About the nationwide division of opinion with regard to the value of the NAPLAN assessment strategy, there also seems to be a flawed assumption that students bring their best to NAPLAN testing. After a decade of implementation, attitudes towards NAPLAN have become more negative and cynical, and therefore the validity of the level of application by students during the assessments themselves is in question. There are also ongoing concerns by educators that the NAPLAN assessment should not be the defining strategy upon which to measure literacy and numeracy standards. Schools already have a vast amount of data based on formative and summative assessments, accrued over time, that is more valuable and reliable as a measure upon which to determine students' literacy and numeracy ability.
Ms Rattray - That was exactly the response to a question we asked, or the member for Windemere asked, through the Estimates process, about what else schools do in assessing students. They made it very clear in their contribution that they do not only use NAPLAN, they also use a number of other tools.
Mr FINCH - I wanted to declare my vested interest as I have two sons who are teachers. Do I win?
Ms Rattray - Yes, I think you do. One daughter, one sister.
Mr FINCH - I highlight teaching is becoming harder and a less appealing career. Not the case with my two sons, I might point out. Both are enjoying their time. But generally, teachers have increased workloads, high expectations, crowded curriculum, and are working with a more diverse range of students and high levels of accountability. The teaching profession is struggling to retain teachers and keep them healthy. There is a high turnover in teaching staff, which limits schools in adopting effective whole-school approaches to developing literacy and numeracy. Data suggests almost 50 per cent of trained teachers leave the profession after five years. Can that figure be disputed?
Mr Dean - Is that right - 50 per cent?
Mr FINCH - Okay. I can go on about the hours our primary teachers are required to spend in schools during a year 1 to year 6 period and how elevated that is compared to other countries like Finland, which we have already heard some discussion about. The Organisation for Economic Co‑operation and Development in its report on classroom instruction suggested the hours that should be spent in classrooms during those periods is far less -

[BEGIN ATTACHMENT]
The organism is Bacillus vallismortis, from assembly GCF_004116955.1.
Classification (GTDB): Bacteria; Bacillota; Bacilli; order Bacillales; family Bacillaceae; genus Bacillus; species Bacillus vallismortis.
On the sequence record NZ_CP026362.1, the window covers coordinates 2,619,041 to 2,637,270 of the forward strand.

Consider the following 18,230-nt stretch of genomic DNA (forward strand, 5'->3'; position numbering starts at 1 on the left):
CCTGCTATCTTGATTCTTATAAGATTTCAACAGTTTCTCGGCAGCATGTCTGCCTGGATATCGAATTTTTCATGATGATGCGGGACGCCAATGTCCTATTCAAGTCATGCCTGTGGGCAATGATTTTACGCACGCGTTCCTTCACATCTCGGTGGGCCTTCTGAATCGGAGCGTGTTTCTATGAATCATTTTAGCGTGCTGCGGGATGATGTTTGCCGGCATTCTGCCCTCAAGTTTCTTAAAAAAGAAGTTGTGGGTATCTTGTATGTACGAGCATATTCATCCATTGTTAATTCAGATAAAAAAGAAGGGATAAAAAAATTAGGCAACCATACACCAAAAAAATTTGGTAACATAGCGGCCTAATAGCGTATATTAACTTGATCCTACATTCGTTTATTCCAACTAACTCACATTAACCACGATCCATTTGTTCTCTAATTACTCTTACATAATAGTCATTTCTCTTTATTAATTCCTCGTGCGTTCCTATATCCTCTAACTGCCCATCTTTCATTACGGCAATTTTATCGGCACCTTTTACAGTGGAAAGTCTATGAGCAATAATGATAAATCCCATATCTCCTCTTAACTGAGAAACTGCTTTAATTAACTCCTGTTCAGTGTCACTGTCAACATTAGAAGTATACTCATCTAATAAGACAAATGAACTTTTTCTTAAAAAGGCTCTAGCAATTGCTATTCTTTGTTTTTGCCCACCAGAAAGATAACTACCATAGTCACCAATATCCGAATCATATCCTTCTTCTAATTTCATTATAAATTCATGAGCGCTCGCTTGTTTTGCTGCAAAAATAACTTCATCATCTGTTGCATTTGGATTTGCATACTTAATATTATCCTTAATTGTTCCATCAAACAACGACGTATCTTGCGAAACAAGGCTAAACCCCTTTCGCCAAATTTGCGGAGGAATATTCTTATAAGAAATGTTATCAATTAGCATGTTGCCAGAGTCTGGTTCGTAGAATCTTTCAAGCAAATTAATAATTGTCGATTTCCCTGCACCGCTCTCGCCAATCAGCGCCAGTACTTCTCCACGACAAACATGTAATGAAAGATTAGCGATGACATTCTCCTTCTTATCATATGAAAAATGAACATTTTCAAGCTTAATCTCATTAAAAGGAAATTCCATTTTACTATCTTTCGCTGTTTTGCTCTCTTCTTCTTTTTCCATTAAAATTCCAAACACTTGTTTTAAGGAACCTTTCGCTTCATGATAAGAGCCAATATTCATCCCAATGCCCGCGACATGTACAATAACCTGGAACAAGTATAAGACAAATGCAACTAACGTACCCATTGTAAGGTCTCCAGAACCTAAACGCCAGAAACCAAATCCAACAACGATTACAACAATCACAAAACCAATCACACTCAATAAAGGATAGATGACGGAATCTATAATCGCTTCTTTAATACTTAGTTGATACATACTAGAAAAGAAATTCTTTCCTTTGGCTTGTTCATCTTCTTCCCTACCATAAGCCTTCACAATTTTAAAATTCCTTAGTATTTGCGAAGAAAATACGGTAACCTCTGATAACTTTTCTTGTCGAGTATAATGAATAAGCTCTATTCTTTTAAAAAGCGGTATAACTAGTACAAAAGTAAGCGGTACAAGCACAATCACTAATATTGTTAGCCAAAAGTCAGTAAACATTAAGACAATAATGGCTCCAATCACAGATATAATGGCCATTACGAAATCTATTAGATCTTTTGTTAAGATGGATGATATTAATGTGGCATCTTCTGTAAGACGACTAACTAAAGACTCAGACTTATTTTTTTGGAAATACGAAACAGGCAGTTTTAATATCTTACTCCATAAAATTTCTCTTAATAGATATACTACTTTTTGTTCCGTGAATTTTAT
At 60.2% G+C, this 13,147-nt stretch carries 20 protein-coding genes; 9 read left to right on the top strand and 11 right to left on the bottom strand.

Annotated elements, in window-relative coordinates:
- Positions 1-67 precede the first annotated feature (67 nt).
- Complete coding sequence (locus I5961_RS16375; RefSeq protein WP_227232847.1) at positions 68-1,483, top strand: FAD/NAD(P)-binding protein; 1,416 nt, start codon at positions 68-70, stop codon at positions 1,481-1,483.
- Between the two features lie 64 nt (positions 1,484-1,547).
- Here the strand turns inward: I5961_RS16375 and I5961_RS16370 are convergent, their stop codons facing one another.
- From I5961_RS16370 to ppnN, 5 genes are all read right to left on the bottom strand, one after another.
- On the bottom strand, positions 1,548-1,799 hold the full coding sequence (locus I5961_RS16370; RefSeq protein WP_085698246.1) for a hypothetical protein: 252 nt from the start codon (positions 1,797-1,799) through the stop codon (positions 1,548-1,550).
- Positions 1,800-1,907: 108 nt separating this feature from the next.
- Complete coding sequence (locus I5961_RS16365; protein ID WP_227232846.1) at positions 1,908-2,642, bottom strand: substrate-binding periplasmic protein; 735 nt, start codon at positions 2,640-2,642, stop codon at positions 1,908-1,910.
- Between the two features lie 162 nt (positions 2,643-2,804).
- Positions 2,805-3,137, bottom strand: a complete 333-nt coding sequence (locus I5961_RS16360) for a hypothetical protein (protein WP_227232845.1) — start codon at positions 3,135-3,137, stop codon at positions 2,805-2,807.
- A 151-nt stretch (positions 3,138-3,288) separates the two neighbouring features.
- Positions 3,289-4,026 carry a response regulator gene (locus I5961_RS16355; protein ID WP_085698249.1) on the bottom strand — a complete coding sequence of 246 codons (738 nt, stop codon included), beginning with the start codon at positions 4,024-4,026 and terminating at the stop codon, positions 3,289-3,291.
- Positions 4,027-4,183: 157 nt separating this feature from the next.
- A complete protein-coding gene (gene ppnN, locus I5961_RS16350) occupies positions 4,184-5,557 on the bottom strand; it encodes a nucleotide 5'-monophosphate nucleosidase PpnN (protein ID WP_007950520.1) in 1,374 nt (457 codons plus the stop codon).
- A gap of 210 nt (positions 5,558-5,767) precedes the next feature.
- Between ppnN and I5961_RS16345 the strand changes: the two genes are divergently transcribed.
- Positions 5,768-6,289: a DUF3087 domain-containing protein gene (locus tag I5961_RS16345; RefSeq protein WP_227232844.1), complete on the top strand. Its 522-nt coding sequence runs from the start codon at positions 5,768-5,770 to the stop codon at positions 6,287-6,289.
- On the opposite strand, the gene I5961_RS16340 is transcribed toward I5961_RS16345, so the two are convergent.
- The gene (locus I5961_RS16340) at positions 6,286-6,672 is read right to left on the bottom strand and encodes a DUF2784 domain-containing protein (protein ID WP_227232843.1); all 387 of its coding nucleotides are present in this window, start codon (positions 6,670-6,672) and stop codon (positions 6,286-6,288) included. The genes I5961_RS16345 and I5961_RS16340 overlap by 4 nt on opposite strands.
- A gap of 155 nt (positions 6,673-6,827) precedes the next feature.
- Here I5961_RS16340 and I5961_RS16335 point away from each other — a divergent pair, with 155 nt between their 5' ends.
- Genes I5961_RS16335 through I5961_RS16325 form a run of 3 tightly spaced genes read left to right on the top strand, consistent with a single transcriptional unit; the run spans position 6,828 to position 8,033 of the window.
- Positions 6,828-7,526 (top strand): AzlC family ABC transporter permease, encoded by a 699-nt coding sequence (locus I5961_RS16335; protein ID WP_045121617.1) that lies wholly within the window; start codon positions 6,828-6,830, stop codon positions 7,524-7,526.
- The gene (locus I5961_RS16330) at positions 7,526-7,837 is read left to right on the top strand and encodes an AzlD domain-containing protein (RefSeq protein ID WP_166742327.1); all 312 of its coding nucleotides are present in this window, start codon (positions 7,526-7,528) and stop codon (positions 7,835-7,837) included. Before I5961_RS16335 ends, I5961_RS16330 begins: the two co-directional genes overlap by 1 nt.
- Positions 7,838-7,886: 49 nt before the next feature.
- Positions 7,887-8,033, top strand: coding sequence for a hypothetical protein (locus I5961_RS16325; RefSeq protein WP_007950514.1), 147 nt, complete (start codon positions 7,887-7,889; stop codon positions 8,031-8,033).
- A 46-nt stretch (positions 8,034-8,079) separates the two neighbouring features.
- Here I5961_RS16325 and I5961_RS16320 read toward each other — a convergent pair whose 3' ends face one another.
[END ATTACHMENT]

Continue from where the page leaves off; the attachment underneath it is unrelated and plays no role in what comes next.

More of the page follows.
Mrs Hiscutt - Before you move on, I would like to clarify your last comment about teachers leaving is not the case in Tasmania.
Mr FINCH - Okay, that was a general comment.
Mr Willie - What is the figure in Tasmania?
Mr FINCH - Can we take that on notice?
Mrs. Hiscutt - We can get that figure for you.
Mr FINCH - Thanks very much. That was a general part of the presentation. I did not come in with the Australian Council for Educational Research 2016 report which talked about the five challenges in Australian school education. The curriculum was referred to as mile-wide, inch-deep and being perceived as crowded. That was part of that report.
One of the other problems is the hours that teachers need to spend in schools. I will not go down that track. We have the importance of first years of life as a learner. Therefore, programs and facilities specifically targeting these early years and the quality of experience they receive, like child and family learning centres, Parenting for Life, Launching into Learning and so on, are crucial in the holistic approach to improving literacy and numeracy. However, engagement by preschool children in learning programs and initiatives is somewhat problematic because of issues such as autism and the increase in trauma and mental health disorders. The impact of technology - I did have a lot of evidence on that and also the importance of the home environment. These are all part of this issue of the changing environment in the education system.
As a general statement, it may be prudent to consider the holistic approach to all aspects that impact the learning of literacy and numeracy. It could be part of the review we have talked about. In general, we need to acknowledge that the recent NAPLAN data suggests that focusing too narrowly on literacy and numeracy will not bring results. It may be time to broaden our focus of support to improve the cognitive development of very young children, to support parents with learning more about their impact as role models, and teachers to support schools with whole-school approaches to teaching literacy and numeracy that actually work, to advance the recruitment and retention of high-quality teachers, and to use a more appropriate range of assessment data upon which to base broad statements of student achievement.
I will leave my contribution there. I support what is now an amended motion, Mr President.